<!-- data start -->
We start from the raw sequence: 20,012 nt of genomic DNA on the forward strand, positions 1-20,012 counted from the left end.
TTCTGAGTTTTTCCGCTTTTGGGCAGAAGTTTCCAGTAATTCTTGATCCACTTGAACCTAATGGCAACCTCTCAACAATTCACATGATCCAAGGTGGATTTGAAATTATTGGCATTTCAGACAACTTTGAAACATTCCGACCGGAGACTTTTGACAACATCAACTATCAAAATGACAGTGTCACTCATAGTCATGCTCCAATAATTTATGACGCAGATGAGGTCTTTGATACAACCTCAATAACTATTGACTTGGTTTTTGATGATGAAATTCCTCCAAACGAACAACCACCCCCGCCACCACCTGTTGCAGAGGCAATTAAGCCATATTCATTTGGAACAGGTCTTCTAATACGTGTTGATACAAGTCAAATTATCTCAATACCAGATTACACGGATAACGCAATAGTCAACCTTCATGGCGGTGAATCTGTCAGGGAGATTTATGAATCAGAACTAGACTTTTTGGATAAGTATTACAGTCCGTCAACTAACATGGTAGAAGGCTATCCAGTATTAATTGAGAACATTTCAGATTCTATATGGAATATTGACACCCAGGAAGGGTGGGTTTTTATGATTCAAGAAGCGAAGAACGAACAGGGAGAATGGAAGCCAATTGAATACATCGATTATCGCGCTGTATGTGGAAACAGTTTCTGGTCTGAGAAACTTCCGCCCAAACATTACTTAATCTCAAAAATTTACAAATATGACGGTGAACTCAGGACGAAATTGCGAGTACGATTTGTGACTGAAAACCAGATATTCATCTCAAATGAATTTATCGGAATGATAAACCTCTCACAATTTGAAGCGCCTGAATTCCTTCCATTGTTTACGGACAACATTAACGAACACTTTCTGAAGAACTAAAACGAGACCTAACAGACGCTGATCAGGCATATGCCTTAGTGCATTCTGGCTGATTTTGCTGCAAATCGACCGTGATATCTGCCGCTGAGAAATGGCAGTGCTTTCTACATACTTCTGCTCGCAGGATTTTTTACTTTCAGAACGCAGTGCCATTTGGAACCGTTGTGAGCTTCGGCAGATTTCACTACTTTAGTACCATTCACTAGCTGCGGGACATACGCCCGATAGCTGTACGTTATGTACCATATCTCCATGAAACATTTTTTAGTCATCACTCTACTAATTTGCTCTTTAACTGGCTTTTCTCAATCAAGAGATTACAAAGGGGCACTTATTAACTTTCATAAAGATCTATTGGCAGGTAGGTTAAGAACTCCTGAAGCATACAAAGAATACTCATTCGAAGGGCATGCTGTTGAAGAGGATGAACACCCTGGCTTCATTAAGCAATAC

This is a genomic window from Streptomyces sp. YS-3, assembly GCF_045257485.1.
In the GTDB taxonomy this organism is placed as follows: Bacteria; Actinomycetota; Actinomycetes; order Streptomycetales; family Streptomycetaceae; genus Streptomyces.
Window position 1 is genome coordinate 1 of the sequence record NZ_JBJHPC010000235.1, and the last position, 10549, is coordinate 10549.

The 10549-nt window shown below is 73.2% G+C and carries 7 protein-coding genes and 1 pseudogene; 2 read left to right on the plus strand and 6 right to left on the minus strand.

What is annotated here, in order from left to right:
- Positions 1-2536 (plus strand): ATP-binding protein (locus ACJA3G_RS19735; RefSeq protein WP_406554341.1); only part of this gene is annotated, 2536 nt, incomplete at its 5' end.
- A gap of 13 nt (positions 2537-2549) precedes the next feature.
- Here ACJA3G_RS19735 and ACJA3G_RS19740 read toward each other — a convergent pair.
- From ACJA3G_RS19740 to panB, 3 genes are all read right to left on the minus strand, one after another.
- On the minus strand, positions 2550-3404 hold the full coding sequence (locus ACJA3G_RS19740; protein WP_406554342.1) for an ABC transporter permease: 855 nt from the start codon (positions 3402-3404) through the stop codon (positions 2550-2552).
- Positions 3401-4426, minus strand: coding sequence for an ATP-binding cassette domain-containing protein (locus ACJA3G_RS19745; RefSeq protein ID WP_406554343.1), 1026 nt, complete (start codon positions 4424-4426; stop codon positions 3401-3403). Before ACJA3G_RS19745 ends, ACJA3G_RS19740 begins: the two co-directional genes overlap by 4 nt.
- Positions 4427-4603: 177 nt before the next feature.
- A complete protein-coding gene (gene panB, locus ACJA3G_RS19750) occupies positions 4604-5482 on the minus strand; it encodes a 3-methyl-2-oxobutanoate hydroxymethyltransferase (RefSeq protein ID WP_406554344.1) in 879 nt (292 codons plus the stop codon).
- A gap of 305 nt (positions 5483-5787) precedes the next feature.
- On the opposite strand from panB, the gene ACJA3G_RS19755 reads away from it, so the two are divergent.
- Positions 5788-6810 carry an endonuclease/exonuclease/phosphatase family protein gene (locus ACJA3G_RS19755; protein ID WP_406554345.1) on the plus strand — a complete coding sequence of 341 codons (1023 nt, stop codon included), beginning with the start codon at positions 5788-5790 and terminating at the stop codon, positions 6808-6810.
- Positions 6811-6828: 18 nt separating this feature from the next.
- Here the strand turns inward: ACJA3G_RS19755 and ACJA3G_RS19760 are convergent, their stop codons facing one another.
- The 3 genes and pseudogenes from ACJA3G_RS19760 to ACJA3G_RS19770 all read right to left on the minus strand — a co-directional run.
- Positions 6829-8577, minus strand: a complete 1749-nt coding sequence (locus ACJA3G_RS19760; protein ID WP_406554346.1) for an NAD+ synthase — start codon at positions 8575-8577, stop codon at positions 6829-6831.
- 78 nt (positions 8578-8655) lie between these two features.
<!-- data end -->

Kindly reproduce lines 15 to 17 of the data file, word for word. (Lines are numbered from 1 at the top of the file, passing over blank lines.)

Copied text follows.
- A complete protein-coding gene (gene panB, locus ACJA3G_RS19750) occupies positions 4604-5482 on the minus strand; it encodes a 3-methyl-2-oxobutanoate hydroxymethyltransferase (RefSeq protein ID WP_406554344.1) in 879 nt (292 codons plus the stop codon).
- A gap of 305 nt (positions 5483-5787) precedes the next feature.
- On the opposite strand from panB, the gene ACJA3G_RS19755 reads away from it, so the two are divergent.